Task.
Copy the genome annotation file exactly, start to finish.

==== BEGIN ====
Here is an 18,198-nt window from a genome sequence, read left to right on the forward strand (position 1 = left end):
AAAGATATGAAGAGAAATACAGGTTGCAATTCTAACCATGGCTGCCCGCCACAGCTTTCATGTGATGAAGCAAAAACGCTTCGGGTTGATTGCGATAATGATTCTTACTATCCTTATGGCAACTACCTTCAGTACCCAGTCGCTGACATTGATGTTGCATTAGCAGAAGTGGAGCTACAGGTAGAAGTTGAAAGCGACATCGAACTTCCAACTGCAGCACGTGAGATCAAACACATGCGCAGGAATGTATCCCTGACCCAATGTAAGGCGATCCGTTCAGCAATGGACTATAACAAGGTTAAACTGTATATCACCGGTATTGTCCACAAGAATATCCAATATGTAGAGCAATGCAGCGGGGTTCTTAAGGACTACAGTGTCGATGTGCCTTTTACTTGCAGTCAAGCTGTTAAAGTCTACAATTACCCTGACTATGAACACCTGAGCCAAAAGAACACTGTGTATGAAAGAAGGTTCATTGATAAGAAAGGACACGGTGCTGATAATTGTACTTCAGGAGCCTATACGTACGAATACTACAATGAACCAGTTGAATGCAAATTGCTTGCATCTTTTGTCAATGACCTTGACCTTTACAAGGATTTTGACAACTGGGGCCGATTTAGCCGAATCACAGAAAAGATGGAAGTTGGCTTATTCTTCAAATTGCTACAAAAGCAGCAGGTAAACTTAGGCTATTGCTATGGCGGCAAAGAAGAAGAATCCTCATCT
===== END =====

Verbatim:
Here is an 18,198-nt window from a genome sequence, read left to right on the forward strand (position 1 = left end):
AAAGATATGAAGAGAAATACAGGTTGCAATTCTAACCATGGCTGCCCGCCACAGCTTTCATGTGATGAAGCAAAAACGCTTCGGGTTGATTGCGATAATGATTCTTACTATCCTTATGGCAACTACCTTCAGTACCCAGTCGCTGACATTGATGTTGCATTAGCAGAAGTGGAGCTACAGGTAGAAGTTGAAAGCGACATCGAACTTCCAACTGCAGCACGTGAGATCAAACACATGCGCAGGAATGTATCCCTGACCCAATGTAAGGCGATCCGTTCAGCAATGGACTATAACAAGGTTAAACTGTATATCACCGGTATTGTCCACAAGAATATCCAATATGTAGAGCAATGCAGCGGGGTTCTTAAGGACTACAGTGTCGATGTGCCTTTTACTTGCAGTCAAGCTGTTAAAGTCTACAATTACCCTGACTATGAACACCTGAGCCAAAAGAACACTGTGTATGAAAGAAGGTTCATTGATAAGAAAGGACACGGTGCTGATAATTGTACTTCAGGAGCCTATACGTACGAATACTACAATGAACCAGTTGAATGCAAATTGCTTGCATCTTTTGTCAATGACCTTGACCTTTACAAGGATTTTGACAACTGGGGCCGATTTAGCCGAATCACAGAAAAGATGGAAGTTGGCTTATTCTTCAAATTGCTACAAAAGCAGCAGGTAAACTTAGGCTATTGCTATGGCGGCAAAGAAGAAGAATCCTCATCT